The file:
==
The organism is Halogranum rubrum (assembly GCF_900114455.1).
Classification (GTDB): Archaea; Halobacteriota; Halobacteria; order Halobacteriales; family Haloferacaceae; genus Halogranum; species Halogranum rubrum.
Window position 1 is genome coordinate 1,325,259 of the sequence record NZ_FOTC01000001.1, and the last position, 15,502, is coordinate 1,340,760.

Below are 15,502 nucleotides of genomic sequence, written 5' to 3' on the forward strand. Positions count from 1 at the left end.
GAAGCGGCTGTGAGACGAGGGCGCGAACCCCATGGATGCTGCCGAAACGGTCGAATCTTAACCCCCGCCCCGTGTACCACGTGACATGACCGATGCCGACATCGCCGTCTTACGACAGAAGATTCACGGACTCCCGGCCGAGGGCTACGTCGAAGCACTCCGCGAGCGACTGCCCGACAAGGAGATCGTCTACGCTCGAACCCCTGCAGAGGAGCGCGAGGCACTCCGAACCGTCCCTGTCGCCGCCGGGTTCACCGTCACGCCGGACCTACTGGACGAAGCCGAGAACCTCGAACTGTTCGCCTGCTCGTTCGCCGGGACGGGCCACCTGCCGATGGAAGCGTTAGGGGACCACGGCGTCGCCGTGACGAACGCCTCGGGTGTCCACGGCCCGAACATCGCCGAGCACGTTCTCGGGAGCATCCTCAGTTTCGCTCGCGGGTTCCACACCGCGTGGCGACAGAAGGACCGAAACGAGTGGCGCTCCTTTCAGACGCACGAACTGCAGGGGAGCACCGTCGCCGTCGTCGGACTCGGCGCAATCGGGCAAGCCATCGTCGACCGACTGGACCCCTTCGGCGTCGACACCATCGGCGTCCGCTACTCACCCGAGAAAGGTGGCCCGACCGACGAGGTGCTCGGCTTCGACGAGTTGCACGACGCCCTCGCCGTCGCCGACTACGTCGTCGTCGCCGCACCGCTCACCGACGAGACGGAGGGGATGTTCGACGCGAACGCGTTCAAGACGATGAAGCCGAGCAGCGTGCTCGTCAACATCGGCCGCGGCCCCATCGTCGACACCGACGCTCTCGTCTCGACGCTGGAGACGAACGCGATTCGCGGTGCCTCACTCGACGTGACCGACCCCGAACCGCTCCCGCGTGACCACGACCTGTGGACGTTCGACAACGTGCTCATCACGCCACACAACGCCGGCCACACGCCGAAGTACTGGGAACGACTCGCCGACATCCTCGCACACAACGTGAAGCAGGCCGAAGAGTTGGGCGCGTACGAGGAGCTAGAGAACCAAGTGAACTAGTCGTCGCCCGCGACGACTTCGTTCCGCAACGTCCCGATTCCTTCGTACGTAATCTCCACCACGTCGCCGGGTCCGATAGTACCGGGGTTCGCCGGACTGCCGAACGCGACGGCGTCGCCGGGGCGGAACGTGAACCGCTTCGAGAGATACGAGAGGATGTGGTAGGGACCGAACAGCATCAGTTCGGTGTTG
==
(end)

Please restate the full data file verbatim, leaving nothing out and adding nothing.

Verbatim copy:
The organism is Halogranum rubrum (assembly GCF_900114455.1).
Classification (GTDB): Archaea; Halobacteriota; Halobacteria; order Halobacteriales; family Haloferacaceae; genus Halogranum; species Halogranum rubrum.
Window position 1 is genome coordinate 1,325,259 of the sequence record NZ_FOTC01000001.1, and the last position, 15,502, is coordinate 1,340,760.

Below are 15,502 nucleotides of genomic sequence, written 5' to 3' on the forward strand. Positions count from 1 at the left end.
GAAGCGGCTGTGAGACGAGGGCGCGAACCCCATGGATGCTGCCGAAACGGTCGAATCTTAACCCCCGCCCCGTGTACCACGTGACATGACCGATGCCGACATCGCCGTCTTACGACAGAAGATTCACGGACTCCCGGCCGAGGGCTACGTCGAAGCACTCCGCGAGCGACTGCCCGACAAGGAGATCGTCTACGCTCGAACCCCTGCAGAGGAGCGCGAGGCACTCCGAACCGTCCCTGTCGCCGCCGGGTTCACCGTCACGCCGGACCTACTGGACGAAGCCGAGAACCTCGAACTGTTCGCCTGCTCGTTCGCCGGGACGGGCCACCTGCCGATGGAAGCGTTAGGGGACCACGGCGTCGCCGTGACGAACGCCTCGGGTGTCCACGGCCCGAACATCGCCGAGCACGTTCTCGGGAGCATCCTCAGTTTCGCTCGCGGGTTCCACACCGCGTGGCGACAGAAGGACCGAAACGAGTGGCGCTCCTTTCAGACGCACGAACTGCAGGGGAGCACCGTCGCCGTCGTCGGACTCGGCGCAATCGGGCAAGCCATCGTCGACCGACTGGACCCCTTCGGCGTCGACACCATCGGCGTCCGCTACTCACCCGAGAAAGGTGGCCCGACCGACGAGGTGCTCGGCTTCGACGAGTTGCACGACGCCCTCGCCGTCGCCGACTACGTCGTCGTCGCCGCACCGCTCACCGACGAGACGGAGGGGATGTTCGACGCGAACGCGTTCAAGACGATGAAGCCGAGCAGCGTGCTCGTCAACATCGGCCGCGGCCCCATCGTCGACACCGACGCTCTCGTCTCGACGCTGGAGACGAACGCGATTCGCGGTGCCTCACTCGACGTGACCGACCCCGAACCGCTCCCGCGTGACCACGACCTGTGGACGTTCGACAACGTGCTCATCACGCCACACAACGCCGGCCACACGCCGAAGTACTGGGAACGACTCGCCGACATCCTCGCACACAACGTGAAGCAGGCCGAAGAGTTGGGCGCGTACGAGGAGCTAGAGAACCAAGTGAACTAGTCGTCGCCCGCGACGACTTCGTTCCGCAACGTCCCGATTCCTTCGTACGTAATCTCCACCACGTCGCCGGGTCCGATAGTACCGGGGTTCGCCGGACTGCCGAACGCGACGGCGTCGCCGGGGCGGAACGTGAACCGCTTCGAGAGATACGAGAGGATGTGGTAGGGACCGAACAGCATCAGTTCGGTGTTG